Virtual races with a social conscience

Lindsey N. Dyn
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Runner's Resource - A Running Blog

The First Step to a Running Lifestyle

March 5, 2016        Lindsey N. Dyn

The First Step to a Running Lifestyle

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Like many runners, I first took up running as a way to get back into shape.  Little did I know that that first jog around my college track would lead to a running obsession. 

 

Growing up playing sports, running was a necessary part of my athletic life.  A means to an end.  Punishment.  No, literally punishment.  Poor performance on the field from one led to repeated laps around the soccer field or high school track.  Thus began my love/hate relationship with running.  At some point in every runner’s life, I think we have a love/hate relationship (however brief) with running.  You could fall in a rut (prolonged hate – well maybe hate is too strong of a word) or that point where you hit the wall could spark the hatred inside (but don’t worry, you will push through it).  However I often think that the love of running prevails.  How could it not?  You’re here reading this blog, so obviously part of running has captured your heart.  And that’s the great thing about running.  People can come to the running field with drastically different motivations – but once you catch the running bug, it becomes part of you – and you become part of the greater running community.

 

The running community, as you already know, or soon will come to know, is comprised of individuals with such big hearts.  It’s evidenced from everything like the big gestures of the thousands of dollars more than hundreds of runners have raised for charities to the small impact of a fellow runner stopping just to ask if you’re doing okay when they see a runner in distress.  I have witnessed both firsthand and experiences like this remind me every day of why I’m proud to consider myself a runner.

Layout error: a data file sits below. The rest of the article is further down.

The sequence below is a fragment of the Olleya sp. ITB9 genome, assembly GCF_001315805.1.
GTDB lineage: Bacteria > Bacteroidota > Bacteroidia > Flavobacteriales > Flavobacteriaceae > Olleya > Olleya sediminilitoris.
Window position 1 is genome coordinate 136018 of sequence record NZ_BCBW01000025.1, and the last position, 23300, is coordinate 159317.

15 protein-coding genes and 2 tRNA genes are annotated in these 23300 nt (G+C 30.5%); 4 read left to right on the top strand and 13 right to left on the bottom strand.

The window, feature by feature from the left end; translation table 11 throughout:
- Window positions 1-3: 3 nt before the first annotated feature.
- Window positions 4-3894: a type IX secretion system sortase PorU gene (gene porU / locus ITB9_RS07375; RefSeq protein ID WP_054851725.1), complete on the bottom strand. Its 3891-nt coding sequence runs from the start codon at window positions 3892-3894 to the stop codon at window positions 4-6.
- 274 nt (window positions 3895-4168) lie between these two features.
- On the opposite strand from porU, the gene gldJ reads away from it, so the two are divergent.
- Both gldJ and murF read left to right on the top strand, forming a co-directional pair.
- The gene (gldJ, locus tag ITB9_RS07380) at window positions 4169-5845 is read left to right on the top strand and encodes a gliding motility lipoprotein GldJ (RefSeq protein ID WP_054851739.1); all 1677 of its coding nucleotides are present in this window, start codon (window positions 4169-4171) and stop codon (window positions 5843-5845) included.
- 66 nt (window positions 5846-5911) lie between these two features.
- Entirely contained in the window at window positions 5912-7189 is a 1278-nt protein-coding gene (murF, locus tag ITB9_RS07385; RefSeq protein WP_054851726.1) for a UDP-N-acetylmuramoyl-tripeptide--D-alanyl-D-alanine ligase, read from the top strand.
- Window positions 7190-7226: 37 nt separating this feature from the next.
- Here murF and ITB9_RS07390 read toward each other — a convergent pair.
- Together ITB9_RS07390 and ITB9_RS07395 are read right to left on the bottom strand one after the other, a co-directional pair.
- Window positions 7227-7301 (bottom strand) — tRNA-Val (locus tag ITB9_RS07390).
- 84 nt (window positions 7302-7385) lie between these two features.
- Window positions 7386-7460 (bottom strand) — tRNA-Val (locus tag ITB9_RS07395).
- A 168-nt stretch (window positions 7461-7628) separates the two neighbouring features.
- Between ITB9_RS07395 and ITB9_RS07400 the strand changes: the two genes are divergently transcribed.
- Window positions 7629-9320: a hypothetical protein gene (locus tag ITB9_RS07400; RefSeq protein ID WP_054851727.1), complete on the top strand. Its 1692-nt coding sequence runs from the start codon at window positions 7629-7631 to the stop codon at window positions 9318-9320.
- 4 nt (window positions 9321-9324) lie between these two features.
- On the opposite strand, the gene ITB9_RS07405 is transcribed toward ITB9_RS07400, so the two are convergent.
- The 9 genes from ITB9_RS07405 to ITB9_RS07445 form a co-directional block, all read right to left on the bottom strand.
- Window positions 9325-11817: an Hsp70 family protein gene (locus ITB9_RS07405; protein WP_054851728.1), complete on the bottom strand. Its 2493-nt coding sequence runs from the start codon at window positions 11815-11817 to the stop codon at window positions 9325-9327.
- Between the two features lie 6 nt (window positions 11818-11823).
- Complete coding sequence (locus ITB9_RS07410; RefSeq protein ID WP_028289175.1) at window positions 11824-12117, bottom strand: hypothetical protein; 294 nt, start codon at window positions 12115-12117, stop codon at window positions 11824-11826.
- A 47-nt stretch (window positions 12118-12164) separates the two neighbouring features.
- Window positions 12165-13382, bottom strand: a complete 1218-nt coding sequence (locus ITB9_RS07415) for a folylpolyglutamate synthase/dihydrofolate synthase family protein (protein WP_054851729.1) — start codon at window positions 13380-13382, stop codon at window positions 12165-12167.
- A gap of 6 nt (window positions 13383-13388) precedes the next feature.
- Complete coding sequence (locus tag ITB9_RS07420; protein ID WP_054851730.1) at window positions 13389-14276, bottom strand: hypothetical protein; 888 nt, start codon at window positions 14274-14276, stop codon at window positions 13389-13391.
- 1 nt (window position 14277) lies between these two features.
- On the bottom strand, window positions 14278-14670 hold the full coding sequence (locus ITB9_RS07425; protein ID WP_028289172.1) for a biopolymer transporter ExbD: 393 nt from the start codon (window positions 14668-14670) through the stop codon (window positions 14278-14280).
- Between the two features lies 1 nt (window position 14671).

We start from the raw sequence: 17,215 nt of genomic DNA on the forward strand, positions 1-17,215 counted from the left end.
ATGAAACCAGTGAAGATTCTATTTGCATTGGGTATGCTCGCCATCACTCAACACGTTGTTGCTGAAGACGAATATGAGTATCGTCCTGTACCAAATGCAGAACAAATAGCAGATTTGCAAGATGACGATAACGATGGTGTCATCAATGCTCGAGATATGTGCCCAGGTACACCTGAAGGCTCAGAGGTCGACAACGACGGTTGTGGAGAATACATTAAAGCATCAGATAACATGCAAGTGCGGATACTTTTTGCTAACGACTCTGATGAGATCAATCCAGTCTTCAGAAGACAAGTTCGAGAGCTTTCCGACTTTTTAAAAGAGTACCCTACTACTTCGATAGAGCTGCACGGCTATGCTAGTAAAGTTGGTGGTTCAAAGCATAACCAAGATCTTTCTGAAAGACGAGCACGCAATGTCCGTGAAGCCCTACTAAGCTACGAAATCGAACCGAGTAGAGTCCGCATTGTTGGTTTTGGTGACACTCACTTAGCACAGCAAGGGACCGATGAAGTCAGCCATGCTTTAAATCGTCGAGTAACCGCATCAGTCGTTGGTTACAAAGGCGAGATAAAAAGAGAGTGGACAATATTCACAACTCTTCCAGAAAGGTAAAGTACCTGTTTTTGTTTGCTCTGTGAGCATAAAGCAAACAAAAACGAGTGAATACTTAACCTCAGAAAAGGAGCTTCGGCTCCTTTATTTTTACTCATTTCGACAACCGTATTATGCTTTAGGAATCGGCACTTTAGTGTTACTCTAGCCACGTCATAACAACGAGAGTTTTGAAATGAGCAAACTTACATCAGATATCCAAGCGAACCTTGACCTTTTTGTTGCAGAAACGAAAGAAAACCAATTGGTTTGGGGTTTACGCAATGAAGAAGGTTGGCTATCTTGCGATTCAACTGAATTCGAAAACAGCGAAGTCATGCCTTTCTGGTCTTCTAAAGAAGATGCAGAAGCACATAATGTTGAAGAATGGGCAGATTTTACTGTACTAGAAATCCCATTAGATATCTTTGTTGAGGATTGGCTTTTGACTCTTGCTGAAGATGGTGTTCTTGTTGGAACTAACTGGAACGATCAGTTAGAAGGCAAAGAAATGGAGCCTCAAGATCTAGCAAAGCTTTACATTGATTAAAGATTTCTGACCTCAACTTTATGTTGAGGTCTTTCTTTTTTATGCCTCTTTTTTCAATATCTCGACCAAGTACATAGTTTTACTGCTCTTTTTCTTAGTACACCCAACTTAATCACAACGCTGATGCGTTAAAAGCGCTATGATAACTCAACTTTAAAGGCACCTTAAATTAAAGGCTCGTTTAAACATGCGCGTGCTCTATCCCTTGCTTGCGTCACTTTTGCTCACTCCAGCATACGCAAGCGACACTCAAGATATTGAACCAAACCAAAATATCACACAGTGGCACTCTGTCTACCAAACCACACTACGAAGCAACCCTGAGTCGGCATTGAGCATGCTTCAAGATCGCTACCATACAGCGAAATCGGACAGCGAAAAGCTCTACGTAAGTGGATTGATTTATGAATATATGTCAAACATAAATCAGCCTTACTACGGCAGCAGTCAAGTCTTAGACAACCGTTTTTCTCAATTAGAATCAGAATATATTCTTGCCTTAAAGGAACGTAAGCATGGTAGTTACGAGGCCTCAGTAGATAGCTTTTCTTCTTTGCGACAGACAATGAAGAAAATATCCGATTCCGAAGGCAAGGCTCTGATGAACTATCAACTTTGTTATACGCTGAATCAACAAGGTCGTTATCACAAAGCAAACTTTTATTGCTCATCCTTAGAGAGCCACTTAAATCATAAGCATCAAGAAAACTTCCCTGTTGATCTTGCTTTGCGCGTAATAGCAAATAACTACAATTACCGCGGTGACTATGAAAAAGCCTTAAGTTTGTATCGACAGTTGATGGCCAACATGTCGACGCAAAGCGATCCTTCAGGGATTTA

So how do you define a runner?  I’m disheartened to hear people say, “Well, I’m not a real runner” even when I see them out for a run at lunch or plugging away on the treadmill.  Well, I counter – why not?  If you run, you are a runner.  You don’t have to run fast (I consider myself a ‘middle-to-back-of-the-pack’er) and you don’t have to run any required distance.  Maybe you use the run/walk method – guess what – still a runner in my book.  And – depending on the distance – I totally endorse the run/walk method, no questions asked.  It helped me complete a 100K ultramarathon.  Had I attempted to run the entire distance, I very well may have had to drop out, like many of my competitors ended up doing.  I didn’t run the entire course, but I finished.  The point is, how a runner is defined is up to you.  Don’t sell yourself short.  By coming to this page, you have taken the first step in your running journey.  Let me help you where I can along the way.

 

Now lace up those shoes, and get moving!

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Until next time, happy running!